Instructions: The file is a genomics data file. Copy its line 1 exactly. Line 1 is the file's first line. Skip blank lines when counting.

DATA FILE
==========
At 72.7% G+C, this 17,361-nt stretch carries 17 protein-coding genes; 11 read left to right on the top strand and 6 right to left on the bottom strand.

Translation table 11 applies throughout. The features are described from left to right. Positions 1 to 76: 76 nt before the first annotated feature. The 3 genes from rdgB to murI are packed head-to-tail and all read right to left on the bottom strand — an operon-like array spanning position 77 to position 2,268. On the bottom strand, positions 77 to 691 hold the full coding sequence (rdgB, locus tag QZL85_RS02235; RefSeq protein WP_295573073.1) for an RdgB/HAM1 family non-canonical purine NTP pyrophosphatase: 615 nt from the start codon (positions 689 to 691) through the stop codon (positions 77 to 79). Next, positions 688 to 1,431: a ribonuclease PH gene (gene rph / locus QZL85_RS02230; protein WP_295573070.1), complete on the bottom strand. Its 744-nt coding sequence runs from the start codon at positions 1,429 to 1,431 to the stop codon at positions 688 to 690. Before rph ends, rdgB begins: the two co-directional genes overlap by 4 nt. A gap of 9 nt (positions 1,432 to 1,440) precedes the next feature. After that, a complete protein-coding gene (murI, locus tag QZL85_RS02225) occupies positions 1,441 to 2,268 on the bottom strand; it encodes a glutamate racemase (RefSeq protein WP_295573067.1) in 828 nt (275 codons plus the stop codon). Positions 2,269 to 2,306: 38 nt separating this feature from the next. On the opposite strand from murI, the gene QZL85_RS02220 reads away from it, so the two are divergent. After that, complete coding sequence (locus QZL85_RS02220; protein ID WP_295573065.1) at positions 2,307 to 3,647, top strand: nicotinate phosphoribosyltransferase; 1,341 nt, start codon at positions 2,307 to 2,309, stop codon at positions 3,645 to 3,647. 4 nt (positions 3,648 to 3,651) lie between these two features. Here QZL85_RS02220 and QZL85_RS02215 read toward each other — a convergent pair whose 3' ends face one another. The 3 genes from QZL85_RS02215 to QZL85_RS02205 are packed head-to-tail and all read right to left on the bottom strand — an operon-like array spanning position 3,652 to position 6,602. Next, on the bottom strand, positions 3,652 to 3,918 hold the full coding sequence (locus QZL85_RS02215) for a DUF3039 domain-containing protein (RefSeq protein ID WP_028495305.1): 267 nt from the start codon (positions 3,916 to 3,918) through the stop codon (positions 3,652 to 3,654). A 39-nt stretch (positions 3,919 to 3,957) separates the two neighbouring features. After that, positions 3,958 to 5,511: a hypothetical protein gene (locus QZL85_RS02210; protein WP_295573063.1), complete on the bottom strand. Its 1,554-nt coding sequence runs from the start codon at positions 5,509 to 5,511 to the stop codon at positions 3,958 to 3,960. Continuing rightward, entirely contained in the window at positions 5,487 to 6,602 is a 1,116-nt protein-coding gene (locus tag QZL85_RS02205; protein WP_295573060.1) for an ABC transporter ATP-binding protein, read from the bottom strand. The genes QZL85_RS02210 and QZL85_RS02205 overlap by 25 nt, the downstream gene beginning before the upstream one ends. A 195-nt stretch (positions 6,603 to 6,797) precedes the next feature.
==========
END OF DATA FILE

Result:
At 72.7% G+C, this 17,361-nt stretch carries 17 protein-coding genes; 11 read left to right on the top strand and 6 right to left on the bottom strand.